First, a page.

MPs left Westminster for a week-long recess yesterday with Boris Johnson still in place as prime minister despite the latest revelations about parties in Downing Street during lockdown. Senior civil servant Sue Gray described multiple gatherings that were in breach of the rules, including some that saw staff become so drunk that they vomited and got into fights.
The prime minister said he was humbled by the report and that he had learned a lesson, telling MPs that he accepted full responsibility for what went on. But he suggested that, apart from a single breach for which he has been fined, he did no wrong and that his presence at staff leaving parties while the country was locked down was evidence that he was showing leadership.
His backbenchers are the masters of the prime minister’s fate and their silence in parliament signals that although they are not inclined to move against him now, they could do so at any moment.
All of Johnson’s actions in recent months can be viewed in the light of this political reality, notably his provocative moves on the Northern Ireland protocol and the legacy of the Troubles. These make little sense in terms of Britain’s national interest or even of the Conservatives’ electoral fortunes but they appeal to a group of MPs on the right of the party.
The legacy proposals introduced this week would offer immunity from prosecution for Troubles-related crimes in return for cooperation with an information retrieval process and ends all legal investigations into such crimes including inquests. They are opposed by every party in Northern Ireland, by victims’ groups and by the Irish Government but they appeal to Conservative MPs who want to spare former British soldiers from prosecution for their alleged crimes.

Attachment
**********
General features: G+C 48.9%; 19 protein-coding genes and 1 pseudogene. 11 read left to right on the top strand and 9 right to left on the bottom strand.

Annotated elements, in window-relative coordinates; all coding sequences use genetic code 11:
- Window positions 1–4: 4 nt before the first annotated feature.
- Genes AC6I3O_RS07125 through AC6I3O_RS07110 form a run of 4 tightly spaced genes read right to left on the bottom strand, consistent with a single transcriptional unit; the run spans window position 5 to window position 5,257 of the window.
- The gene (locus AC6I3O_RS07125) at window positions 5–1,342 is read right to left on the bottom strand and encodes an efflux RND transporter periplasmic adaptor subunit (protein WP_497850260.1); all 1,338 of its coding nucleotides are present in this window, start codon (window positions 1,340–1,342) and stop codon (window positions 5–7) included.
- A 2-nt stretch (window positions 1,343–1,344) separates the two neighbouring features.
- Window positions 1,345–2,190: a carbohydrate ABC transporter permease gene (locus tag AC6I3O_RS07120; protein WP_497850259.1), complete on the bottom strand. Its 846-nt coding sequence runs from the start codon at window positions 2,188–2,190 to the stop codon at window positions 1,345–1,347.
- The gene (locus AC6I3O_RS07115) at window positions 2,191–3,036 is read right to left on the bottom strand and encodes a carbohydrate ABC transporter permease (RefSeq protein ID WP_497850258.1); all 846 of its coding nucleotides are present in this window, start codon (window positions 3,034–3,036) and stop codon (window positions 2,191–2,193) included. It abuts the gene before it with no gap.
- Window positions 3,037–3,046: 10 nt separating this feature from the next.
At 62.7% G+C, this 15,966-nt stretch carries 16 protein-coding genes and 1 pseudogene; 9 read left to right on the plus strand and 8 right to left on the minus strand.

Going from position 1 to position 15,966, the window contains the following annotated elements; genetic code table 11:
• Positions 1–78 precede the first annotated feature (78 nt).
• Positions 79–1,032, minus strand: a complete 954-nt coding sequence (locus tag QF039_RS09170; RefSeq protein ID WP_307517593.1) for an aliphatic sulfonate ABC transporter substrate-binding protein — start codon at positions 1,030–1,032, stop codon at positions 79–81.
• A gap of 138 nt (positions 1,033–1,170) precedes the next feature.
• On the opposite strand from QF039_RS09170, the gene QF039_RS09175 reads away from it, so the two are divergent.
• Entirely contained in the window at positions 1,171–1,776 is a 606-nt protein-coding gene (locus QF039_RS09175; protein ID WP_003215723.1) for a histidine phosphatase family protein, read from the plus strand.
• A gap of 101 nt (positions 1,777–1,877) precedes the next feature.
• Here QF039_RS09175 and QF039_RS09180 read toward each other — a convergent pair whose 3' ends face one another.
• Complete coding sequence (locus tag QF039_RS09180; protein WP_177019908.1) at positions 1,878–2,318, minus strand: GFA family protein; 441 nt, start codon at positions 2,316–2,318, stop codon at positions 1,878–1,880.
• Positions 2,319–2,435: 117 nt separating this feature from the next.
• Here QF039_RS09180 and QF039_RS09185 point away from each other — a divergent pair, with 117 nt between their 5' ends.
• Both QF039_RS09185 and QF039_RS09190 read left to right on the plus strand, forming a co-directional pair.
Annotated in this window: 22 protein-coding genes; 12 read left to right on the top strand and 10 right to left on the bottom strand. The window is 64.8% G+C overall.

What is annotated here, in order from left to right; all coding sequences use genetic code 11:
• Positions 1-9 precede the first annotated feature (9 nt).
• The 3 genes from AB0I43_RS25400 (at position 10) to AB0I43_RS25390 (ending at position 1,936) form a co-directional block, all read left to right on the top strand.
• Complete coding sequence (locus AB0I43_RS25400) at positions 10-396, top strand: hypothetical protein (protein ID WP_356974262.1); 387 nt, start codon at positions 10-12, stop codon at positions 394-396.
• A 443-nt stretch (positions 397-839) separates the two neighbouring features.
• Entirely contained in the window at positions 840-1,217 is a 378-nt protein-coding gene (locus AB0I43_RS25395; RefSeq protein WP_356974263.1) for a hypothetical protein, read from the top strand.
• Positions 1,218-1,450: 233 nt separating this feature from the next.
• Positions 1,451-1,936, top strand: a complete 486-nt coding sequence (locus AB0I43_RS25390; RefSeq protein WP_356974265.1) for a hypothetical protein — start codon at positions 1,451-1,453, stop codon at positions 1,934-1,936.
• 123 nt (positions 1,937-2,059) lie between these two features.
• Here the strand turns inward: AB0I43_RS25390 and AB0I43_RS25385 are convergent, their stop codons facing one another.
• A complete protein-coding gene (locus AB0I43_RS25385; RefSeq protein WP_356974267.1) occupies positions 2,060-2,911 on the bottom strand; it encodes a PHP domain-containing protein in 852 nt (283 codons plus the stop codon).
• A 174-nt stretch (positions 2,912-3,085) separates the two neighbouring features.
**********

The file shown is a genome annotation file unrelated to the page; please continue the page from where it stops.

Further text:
Johnson’s high-risk strategy on the protocol has committed his government to introducing legislation within weeks to unilaterally override its terms. It has drawn criticism from Dublin and Washington and a warning of retaliation from Brussels that could include the termination of the Trade and Cooperation Agreement.
Again, there is no evidence of an electoral advantage for the Conservatives in reneging on the agreement but the issue matters to eurosceptic Conservative backbenchers, who have been calling for unilateral action. The prime minister has manoeuvred himself into a position where he cannot retreat from his risky endeavour on the protocol without risking a move against him from the right-wing MPs who put him in Downing Street three years ago.
All of Johnson’s energies and his government’s policies are bent to the imperative of remaining in power at any cost, even if that cost is borne by Troubles victims and the peace process in Northern Ireland.